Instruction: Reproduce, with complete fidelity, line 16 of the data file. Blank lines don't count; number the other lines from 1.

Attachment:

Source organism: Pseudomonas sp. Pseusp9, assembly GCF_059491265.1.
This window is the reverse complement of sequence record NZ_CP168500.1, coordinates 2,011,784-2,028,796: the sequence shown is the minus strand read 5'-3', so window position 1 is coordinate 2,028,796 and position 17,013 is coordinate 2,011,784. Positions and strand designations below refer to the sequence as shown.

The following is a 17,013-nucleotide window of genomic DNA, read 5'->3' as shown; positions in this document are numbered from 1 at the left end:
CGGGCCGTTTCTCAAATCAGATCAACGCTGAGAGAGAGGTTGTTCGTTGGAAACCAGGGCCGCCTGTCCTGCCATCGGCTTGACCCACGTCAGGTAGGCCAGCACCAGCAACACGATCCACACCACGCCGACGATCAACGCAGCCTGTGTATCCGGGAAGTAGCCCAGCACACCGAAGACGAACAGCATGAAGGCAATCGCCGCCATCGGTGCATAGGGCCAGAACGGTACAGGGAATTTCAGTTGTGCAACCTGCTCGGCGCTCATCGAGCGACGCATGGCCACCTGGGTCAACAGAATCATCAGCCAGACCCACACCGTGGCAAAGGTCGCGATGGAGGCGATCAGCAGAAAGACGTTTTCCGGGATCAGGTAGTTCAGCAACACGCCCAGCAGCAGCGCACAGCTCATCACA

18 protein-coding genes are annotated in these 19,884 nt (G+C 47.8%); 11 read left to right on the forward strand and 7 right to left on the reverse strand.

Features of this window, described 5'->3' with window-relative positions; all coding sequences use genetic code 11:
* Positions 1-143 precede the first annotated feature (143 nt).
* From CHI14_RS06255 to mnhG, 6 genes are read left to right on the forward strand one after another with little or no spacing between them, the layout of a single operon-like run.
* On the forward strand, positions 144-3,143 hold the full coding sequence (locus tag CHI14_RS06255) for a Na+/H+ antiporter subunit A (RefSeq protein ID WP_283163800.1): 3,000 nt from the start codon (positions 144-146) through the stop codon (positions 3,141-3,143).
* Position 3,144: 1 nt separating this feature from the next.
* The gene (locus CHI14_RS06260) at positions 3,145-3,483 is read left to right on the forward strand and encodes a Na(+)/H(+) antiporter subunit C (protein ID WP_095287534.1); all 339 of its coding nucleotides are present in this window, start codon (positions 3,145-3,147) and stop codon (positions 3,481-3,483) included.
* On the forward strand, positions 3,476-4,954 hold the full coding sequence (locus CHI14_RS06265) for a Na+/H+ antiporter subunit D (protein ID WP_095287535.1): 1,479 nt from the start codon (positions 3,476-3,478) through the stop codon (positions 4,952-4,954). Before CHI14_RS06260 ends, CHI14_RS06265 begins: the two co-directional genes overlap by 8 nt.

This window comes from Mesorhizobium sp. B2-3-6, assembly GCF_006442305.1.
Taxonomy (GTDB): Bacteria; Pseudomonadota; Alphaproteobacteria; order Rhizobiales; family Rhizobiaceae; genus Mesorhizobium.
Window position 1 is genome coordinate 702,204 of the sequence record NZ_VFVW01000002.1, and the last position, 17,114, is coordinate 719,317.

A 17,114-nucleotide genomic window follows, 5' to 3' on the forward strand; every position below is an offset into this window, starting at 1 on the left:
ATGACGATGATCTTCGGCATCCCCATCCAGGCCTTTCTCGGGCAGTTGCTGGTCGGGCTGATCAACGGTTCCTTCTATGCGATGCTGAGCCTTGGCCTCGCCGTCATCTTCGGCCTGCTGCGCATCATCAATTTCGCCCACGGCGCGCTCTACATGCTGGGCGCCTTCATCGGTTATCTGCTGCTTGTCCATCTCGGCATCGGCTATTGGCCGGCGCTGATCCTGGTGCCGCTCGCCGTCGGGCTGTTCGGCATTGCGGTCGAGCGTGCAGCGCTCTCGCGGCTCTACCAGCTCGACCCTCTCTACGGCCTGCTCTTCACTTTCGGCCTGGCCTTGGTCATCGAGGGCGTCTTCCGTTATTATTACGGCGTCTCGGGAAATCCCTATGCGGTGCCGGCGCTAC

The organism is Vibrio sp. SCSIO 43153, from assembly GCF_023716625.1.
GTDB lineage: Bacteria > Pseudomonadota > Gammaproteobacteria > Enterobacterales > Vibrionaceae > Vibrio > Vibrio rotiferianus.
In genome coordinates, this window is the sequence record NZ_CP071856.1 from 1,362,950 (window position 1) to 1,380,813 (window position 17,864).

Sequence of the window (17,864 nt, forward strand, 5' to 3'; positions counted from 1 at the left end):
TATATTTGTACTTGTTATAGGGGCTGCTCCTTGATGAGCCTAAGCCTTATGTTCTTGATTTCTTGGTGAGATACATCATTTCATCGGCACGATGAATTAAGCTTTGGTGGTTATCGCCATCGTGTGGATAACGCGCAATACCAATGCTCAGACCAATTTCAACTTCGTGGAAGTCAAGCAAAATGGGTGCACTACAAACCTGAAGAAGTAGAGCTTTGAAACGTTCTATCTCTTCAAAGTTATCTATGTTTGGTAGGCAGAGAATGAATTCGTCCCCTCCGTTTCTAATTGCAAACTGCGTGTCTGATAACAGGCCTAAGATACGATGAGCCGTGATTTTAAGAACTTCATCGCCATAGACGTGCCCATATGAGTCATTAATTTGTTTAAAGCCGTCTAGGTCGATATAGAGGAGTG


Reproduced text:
A 17,114-nucleotide genomic window follows, 5' to 3' on the forward strand; every position below is an offset into this window, starting at 1 on the left: